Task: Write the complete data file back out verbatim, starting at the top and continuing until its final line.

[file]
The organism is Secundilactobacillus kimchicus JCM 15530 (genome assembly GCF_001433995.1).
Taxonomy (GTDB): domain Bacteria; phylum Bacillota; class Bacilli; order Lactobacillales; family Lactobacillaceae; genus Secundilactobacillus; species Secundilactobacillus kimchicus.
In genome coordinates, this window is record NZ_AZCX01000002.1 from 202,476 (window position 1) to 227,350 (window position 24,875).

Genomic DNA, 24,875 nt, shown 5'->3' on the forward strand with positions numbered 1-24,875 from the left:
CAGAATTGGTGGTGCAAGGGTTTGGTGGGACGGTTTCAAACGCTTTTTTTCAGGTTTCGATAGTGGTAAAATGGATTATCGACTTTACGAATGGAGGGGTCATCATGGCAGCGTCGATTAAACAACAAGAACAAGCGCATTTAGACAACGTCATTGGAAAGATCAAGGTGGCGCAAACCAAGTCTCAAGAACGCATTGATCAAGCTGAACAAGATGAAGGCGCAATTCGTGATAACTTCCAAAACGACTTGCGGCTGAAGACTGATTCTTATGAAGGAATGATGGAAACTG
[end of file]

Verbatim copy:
The organism is Secundilactobacillus kimchicus JCM 15530 (genome assembly GCF_001433995.1).
Taxonomy (GTDB): domain Bacteria; phylum Bacillota; class Bacilli; order Lactobacillales; family Lactobacillaceae; genus Secundilactobacillus; species Secundilactobacillus kimchicus.
In genome coordinates, this window is record NZ_AZCX01000002.1 from 202,476 (window position 1) to 227,350 (window position 24,875).

Genomic DNA, 24,875 nt, shown 5'->3' on the forward strand with positions numbered 1-24,875 from the left:
CAGAATTGGTGGTGCAAGGGTTTGGTGGGACGGTTTCAAACGCTTTTTTTCAGGTTTCGATAGTGGTAAAATGGATTATCGACTTTACGAATGGAGGGGTCATCATGGCAGCGTCGATTAAACAACAAGAACAAGCGCATTTAGACAACGTCATTGGAAAGATCAAGGTGGCGCAAACCAAGTCTCAAGAACGCATTGATCAAGCTGAACAAGATGAAGGCGCAATTCGTGATAACTTCCAAAACGACTTGCGGCTGAAGACTGATTCTTATGAAGGAATGATGGAAACTG